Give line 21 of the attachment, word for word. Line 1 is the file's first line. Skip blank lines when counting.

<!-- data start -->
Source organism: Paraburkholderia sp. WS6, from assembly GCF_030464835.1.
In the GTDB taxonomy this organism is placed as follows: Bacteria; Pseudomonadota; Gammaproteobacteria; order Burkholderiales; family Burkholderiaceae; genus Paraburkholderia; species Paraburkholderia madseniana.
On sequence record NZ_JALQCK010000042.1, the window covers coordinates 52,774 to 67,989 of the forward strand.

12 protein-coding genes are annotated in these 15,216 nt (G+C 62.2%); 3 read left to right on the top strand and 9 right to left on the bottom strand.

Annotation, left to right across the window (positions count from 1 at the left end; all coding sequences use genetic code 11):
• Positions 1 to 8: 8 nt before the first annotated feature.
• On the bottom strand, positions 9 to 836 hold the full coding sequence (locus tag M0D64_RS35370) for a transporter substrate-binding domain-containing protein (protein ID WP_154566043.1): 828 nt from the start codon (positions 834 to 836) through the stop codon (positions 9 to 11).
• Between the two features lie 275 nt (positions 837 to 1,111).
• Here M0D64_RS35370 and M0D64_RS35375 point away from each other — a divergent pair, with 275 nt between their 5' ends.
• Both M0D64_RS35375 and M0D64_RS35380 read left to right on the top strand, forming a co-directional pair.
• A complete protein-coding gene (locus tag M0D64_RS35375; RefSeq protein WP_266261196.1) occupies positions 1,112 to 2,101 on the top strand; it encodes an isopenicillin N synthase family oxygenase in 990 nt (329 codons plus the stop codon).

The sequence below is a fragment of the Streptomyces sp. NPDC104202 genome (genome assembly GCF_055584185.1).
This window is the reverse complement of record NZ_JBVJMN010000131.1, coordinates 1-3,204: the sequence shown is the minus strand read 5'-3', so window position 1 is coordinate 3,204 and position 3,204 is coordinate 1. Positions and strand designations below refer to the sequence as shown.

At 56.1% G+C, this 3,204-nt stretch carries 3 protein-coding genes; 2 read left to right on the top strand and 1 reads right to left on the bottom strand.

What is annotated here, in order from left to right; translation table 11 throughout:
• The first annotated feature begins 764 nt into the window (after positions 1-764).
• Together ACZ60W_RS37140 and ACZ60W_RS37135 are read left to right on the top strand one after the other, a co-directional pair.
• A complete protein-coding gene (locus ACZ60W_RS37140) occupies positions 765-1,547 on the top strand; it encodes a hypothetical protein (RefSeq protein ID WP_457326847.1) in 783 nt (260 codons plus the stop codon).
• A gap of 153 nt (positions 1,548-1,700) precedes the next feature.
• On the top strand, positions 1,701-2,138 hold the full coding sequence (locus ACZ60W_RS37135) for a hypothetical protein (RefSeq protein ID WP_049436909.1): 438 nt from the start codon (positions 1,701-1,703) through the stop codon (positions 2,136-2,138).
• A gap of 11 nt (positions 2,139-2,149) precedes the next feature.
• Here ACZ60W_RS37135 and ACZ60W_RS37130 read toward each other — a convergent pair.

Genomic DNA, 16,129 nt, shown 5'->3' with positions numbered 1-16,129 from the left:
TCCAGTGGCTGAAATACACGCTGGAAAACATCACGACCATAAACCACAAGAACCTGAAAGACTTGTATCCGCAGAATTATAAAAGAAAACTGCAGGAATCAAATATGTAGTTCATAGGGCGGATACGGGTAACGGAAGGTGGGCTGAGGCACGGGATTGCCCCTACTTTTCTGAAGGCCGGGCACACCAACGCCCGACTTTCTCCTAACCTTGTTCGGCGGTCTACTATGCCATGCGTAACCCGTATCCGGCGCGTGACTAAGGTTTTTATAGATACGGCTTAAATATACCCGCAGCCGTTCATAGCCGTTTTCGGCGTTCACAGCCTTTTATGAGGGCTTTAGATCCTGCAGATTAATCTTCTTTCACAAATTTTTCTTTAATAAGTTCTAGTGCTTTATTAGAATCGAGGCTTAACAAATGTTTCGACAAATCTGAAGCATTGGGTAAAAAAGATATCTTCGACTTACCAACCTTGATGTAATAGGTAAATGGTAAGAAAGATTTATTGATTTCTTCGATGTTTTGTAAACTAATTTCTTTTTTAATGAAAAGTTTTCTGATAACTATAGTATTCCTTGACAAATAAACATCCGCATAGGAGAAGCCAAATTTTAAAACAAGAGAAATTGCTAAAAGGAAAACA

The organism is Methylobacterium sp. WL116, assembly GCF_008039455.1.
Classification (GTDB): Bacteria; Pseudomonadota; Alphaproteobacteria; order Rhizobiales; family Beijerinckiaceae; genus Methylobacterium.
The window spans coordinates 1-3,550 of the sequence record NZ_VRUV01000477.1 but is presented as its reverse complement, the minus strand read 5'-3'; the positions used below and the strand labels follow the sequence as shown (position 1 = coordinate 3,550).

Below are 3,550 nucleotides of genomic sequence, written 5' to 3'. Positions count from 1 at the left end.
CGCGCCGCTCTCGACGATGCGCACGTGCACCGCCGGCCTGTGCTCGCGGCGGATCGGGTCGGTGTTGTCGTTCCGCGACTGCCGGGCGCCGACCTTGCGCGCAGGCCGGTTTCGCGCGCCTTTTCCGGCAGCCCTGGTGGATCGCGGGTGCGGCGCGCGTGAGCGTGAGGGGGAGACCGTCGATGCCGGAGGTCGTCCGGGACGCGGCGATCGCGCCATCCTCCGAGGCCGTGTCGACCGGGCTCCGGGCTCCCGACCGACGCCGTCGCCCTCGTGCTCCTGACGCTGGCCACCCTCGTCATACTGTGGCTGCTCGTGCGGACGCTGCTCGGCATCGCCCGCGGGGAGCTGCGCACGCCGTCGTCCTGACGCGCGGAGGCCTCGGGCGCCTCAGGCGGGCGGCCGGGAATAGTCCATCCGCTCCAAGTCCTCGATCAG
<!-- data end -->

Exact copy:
• A gap of 11 nt (positions 2,139-2,149) precedes the next feature.